Atlab’s Keir wins Kinetone Award

Gary Keir has been awarded the annual Kinetone Award for his commitment and contribution to emerging filmmakers in Queensland.

The award is nominated and voted by members the Queensland film industry, and presented annually at the Brisbane International Film Festival, to recognise active encouragement of new filmmakers.

Arts Minister Rod Welford presented the award to Gary Keir before an audience of his peers at The Regent Cinema on Friday.

Mr Welford said "Queensland has many talented filmmakers eager to break into the industry, and the guidance they receive from experienced professionals is invaluable. This award recognises those more experienced film professionals who devote their time and expertise to assisting emerging filmmakers, and ensure the sustainability and quality of Queensland’s film
industry. "

Gary’s long history with film processing and post production company Atlab has seen him involved in many productions from commercials to major international feature films since 1977. He opened Atlab’s Gold Coast branch as its manager in 1991, and has since become a figurehead in Queensland’s film and television industry.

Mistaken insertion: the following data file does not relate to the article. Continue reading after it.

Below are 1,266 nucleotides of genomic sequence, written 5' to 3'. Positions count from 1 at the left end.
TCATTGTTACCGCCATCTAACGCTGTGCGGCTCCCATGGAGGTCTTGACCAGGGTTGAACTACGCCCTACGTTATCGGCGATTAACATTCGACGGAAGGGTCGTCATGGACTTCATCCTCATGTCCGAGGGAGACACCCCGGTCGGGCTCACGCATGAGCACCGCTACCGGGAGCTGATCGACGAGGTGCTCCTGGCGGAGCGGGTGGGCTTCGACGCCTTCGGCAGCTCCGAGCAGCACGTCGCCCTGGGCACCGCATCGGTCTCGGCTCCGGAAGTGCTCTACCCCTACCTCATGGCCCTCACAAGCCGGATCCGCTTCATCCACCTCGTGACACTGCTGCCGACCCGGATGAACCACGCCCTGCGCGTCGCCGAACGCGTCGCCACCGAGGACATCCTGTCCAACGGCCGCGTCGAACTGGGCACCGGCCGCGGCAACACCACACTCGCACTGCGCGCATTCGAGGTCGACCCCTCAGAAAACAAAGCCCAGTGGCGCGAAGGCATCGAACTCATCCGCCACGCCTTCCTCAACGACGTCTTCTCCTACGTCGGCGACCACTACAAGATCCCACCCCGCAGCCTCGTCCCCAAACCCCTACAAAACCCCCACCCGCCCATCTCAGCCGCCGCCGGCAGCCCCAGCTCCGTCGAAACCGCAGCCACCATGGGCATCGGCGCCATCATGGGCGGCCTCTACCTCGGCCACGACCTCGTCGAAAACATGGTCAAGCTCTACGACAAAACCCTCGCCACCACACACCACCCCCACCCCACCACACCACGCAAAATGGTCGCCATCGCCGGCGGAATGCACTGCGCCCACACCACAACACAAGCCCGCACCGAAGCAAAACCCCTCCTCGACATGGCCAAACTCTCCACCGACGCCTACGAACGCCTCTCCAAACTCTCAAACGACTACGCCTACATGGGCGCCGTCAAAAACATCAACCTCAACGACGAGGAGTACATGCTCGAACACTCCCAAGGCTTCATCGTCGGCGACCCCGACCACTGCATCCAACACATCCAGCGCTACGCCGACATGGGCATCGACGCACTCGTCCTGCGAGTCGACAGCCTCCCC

His support has extended to the establishment of film competitions, sponsorship of local festivals, participation in industry groups and panels, and support of the annual Warner Roadshow Queensland New Filmmakers Awards (QNFA).

For many years, Gary has selflessly devoted himself to newcomers and seasoned professionals alike, passing on his contagious enthusiasm and technical knowledge, and demonstrating his commitment to the finest detail of every one of their productions. In 2000 he was recognised by the Australian Cinematographers Society with the Edwin Scragg Award.

"Previous winners of the Kinetone Award include John Cox from John Cox’s Creature Workshop, Dr Bruce Molloy from Bond University and Michael Lake from Warner Roadshow Studios," said Mr Welford.

The award is named after the Kinetone company, one of Australia’s first film production companies. Through to the late 1970s, Kinetone was operated by the Burne family, who actively encouraged and developed many talented filmmakers.

[Release by Atlab]